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Acceptance of camel milk among elementary school students in Al Ain city, United Arab Emirates

I. B. Hashim.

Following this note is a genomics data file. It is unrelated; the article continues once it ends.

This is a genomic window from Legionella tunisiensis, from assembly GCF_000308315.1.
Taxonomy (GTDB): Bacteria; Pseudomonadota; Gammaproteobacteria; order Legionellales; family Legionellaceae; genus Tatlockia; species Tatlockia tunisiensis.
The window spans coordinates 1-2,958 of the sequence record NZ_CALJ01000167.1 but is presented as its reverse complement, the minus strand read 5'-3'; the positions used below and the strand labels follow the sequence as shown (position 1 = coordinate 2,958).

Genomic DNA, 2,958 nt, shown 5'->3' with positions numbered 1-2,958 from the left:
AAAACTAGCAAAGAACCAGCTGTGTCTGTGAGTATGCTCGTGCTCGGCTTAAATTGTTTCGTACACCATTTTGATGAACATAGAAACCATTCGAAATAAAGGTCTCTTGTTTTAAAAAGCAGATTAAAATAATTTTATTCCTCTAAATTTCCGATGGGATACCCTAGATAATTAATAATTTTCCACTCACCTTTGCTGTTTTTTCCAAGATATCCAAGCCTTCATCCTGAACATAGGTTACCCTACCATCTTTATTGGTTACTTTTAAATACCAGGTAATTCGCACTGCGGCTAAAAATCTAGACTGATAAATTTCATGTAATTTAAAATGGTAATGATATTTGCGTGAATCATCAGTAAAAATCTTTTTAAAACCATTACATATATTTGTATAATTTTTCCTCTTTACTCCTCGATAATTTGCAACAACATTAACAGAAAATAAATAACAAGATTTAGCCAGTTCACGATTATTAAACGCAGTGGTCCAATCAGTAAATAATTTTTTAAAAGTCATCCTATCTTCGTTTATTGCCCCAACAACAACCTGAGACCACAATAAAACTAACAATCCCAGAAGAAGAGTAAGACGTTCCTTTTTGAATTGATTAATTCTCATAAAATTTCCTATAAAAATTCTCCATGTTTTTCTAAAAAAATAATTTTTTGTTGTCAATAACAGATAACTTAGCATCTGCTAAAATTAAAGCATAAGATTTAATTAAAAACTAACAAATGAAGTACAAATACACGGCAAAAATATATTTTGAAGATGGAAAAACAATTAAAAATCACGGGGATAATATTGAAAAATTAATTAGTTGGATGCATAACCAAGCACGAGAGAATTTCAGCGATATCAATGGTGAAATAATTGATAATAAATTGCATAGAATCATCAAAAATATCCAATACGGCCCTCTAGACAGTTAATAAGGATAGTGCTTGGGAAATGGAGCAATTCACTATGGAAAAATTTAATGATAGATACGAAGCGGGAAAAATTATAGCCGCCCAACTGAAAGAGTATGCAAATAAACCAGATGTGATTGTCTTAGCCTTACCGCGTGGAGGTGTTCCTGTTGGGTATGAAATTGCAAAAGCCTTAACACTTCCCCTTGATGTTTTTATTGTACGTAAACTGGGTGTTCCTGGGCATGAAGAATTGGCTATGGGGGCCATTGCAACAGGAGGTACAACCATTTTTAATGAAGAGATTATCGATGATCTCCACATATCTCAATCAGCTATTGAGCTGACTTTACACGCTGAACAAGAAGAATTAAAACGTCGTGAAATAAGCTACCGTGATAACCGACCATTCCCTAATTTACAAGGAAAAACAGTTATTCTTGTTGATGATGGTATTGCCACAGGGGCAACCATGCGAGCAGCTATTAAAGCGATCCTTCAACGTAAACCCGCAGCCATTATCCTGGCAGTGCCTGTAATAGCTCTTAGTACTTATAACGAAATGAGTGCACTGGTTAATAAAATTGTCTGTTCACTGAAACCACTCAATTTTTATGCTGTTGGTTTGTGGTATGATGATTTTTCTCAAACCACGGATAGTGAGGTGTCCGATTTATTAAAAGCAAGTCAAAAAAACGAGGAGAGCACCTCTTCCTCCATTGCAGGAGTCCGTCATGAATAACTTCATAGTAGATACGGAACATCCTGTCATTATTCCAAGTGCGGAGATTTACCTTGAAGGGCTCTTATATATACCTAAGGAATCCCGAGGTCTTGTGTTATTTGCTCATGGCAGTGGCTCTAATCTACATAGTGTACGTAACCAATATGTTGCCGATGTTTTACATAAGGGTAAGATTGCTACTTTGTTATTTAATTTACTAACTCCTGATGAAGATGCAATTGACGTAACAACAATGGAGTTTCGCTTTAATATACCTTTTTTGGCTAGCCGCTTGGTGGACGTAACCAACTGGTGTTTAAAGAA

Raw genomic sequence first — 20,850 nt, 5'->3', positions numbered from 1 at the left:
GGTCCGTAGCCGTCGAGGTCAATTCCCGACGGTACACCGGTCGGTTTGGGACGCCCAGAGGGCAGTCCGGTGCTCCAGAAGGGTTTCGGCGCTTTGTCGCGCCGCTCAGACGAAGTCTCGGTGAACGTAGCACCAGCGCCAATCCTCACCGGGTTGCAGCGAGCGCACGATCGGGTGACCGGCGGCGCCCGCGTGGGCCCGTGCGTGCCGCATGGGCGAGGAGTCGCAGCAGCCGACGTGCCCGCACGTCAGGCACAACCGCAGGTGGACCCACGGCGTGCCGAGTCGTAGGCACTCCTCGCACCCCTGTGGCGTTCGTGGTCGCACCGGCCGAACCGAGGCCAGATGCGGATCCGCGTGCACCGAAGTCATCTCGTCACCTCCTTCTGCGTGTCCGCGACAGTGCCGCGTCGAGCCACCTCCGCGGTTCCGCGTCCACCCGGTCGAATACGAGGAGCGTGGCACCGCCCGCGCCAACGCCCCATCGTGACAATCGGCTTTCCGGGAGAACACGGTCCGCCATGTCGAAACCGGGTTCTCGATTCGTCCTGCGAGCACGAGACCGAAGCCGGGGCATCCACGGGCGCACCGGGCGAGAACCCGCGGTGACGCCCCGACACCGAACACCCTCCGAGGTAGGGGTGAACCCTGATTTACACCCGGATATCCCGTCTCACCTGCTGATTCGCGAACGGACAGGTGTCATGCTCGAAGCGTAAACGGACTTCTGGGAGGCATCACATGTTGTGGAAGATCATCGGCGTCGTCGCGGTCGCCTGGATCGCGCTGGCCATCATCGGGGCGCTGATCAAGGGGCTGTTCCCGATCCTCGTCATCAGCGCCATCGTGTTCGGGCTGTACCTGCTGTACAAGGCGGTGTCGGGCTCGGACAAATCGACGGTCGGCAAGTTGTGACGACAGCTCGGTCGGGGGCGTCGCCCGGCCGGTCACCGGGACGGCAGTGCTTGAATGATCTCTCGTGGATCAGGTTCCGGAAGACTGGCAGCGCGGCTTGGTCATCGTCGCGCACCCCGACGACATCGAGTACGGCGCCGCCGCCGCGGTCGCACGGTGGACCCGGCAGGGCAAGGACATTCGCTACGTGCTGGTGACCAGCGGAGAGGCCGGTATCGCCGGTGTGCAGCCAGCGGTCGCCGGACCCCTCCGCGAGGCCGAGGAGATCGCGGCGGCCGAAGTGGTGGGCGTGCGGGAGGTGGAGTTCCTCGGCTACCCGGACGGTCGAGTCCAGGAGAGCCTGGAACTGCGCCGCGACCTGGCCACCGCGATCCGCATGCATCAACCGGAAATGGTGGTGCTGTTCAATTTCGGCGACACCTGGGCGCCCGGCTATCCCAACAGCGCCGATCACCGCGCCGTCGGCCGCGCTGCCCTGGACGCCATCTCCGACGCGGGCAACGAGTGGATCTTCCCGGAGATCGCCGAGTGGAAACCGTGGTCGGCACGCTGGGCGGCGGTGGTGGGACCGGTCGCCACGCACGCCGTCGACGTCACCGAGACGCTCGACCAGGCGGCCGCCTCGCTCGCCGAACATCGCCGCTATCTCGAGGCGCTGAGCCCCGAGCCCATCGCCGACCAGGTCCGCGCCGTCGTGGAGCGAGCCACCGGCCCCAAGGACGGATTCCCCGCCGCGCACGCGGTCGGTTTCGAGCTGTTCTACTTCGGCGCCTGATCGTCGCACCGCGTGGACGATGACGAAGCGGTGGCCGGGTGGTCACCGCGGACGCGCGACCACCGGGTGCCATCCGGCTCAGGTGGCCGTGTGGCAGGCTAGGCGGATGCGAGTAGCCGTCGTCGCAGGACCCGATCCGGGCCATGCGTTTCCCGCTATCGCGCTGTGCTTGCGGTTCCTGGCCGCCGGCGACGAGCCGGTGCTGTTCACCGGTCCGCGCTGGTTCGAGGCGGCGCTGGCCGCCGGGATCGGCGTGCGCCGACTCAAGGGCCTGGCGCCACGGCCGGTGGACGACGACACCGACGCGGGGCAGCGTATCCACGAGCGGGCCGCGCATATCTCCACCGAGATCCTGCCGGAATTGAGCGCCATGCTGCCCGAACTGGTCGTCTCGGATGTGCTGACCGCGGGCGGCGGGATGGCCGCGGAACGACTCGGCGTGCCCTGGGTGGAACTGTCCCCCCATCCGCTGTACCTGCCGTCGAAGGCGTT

Milk is an important food for children. Although camel is the dominant animal in the U.A.E., camel milk is not commerically available. The objectives of the study were to investigate:1) consumption of milk and dairy products among elementary school students, 2) hedonic rating for sensory characteristics and overall acceptance of camel milk, and 3) effect of flavor on acceptability of camel milk. A questionnaire was designed to provide information on milk and dairy products consumption, milk flavor preference and willingness to participate on a milk tasting test. The questionnaire was distributed to 470 students (boys and girls, grades 4, 5 and 6) at elementary schools (public and private) in Al Ain. Most of the students (93.2%) drink cow milk and only few (9.6%) drink camel milk. Most of the participants drink chocolate (43%) and strawberry-flavored (38.3%) milk. Besides milk, most of the participants consume other diary products (yogurt, liquid yogurt, cheeses and ice-cream). A panel of 173 students was selected to evaluate the milk samples (fresh cow milk , dried cow milk, fresh camel milk and chocolate-flavored camel milk). Sevenpointhedonic scale (smiling faces) was used for rating the color, aroma, taste, texture, and overall acceptance of the milk. Camel milk had the lowest ratings for taste (3.2), aroma (4.1), and overall acceptance (3.8) compared to the fresh cow milk (5.8, 5.9, and 5.8, respectively) and dried cow milk (5.3, 5.7 and 5.5, respectively). Flavoring camel milk with chocolate enhanced all the attributes of the milk specially the taste (6.4), aroma (6.3) and overall acceptance (6.2).

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